The Federal Council recently announced that the revised Postal and Telecommunications Surveillance Act and its implementing ordinances will enter into force in March 2018. The revised act clarifies, strengthens and broadens the powers of the criminal prosecution authorities when it comes to communications surveillance. More specifically, it seeks to prevent situations where criminal suspects could avoid surveillance by using new technologies.
The National Communications Commission (NCC) recently issued a warning regarding the key reinstallation attack and urged network operators and equipment providers to fix this unprecedented flaw in WiFi protection that has left almost all home routers at risk of being hacked. The NCC advised subscribers to avoid sending confidential or sensitive personal data via WiFi connections and to use 4G mobile internet access instead.
The National Communications Commission recently announced its timetable for the third round of Taiwan's 4G spectrum auction, during which potential bidders can submit applications and qualification for review. The bid winners will take mobile broadband universal services to rural areas with a guaranteed access speed of 100 megabytes per second.
The National Communications Commission (NCC) recently issued a public alert to encourage mobile users of 2G and 3G services to transfer to a 4G mobile broadband service. The NCC has been coordinating the process with existing 4G mobile broadband service operators, which have been simultaneously operating 2G and 3G services to achieve a seamless transfer from 2G and 3G to 4G by June 30 2017.
The National Communications Commission (NCC) recently announced that to develop the Internet of Things (IoT), telecommunications grade IoT numbers (with the 040 prefix) have become available and the 920 megahertz (MHz) to 925MHz band is planned as a non-telecommunications grade IoT band. According to the newly amended frequency assignment table, the NCC will gradually prescribe the additional technical specifications for low-power wide area network IoT equipment.
The National Communications Commission (NCC) has taken a proactive approach in responding to queries regarding the proposed regulatory reform on existing functional regulations and recently officially released its legislative proposal on the existing Telecommunications Act and a conceptual new law on digital communications. The NCC has invited public comments before the draft laws are further presented to the Executive Yuan for review.
The recent controversial Restoring Internet Freedom Order has essentially changed net neutrality from a regime based on rules to one based on enforcement. The Federal Trade Commission's role will be to protect against potential consumer and competitor harm and state attorney generals are expected to be just as involved in enforcement efforts. With the order's structure now based on transparency, the onus will shift to enforcers to ensure that internet service providers deliver what they promise.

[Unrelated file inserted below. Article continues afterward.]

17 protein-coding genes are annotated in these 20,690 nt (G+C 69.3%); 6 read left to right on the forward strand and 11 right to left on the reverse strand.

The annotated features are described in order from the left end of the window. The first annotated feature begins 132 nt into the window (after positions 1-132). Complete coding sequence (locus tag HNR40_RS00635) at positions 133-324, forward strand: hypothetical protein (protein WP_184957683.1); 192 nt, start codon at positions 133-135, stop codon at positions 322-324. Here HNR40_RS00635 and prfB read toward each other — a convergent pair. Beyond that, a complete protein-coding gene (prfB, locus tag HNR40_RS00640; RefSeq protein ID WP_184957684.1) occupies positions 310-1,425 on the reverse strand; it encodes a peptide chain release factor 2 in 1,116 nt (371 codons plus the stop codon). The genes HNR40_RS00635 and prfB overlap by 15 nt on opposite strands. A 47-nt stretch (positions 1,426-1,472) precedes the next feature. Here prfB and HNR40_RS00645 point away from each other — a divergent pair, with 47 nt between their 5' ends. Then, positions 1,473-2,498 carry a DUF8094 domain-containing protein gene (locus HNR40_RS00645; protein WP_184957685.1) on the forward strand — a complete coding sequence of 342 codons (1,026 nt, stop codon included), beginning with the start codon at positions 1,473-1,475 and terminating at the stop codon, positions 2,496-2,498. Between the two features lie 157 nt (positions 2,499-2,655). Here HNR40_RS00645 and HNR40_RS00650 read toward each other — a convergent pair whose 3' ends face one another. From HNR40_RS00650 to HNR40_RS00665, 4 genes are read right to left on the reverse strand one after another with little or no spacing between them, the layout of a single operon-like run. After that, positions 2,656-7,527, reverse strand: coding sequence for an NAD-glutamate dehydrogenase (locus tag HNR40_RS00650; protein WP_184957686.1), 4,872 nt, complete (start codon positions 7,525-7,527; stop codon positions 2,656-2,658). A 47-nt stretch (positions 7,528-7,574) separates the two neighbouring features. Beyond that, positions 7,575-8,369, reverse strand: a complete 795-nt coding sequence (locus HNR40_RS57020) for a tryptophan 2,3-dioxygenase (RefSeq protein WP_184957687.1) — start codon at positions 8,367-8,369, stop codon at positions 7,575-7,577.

A $61 million judgment in a Telephone Consumer Protection Act class action will stand after a federal court judge denied Dish Network's motion to reduce or set aside the trebled damages award. The plaintiff had originally filed suit against Dish Network, alleging that he received dozens of calls on its behalf despite the fact that his number was registered on the national Do Not Call Registry. Although Dish filed a motion to set aside the verdict based on res judicata, the court was not persuaded.
In a recent case involving a purported time-share scam, a Florida federal court ruled that disgorgement and refunds are remedies available to the Federal Trade Commission (FTC). The defendants filed a motion for summary judgment, arguing that the equitable relief sought by the FTC was unavailable pursuant to the statutes pled in the complaint. However, the court found no shortage of case law recognising the availability of the equitable relief sought by the FTC.
A recent Illinois federal court decision adds to a growing body of law stating that a click-to-call dialling system using human intervention is not an automatic telephone dialling system (ATDS) for Telephone Consumer Protection Act purposes. While uncertainty abounds as to what is an ATDS after the Federal Communication Commission's July 2015 ruling, this decision can help to provide some measure of comfort to companies using click-to-call dialling systems.
A US district judge recently granted final approval to a $14.5 million deal involving American Eagle Outfitters to end multiple lawsuits accusing the national retailer of sending thousands of spam texts to more than 600,000 consumers, finding that a statutory violation alone was sufficient to establish a concrete injury. The case demonstrates that multimillion-dollar settlements continue to be a popular solution to Telephone Consumer Protection Act class actions.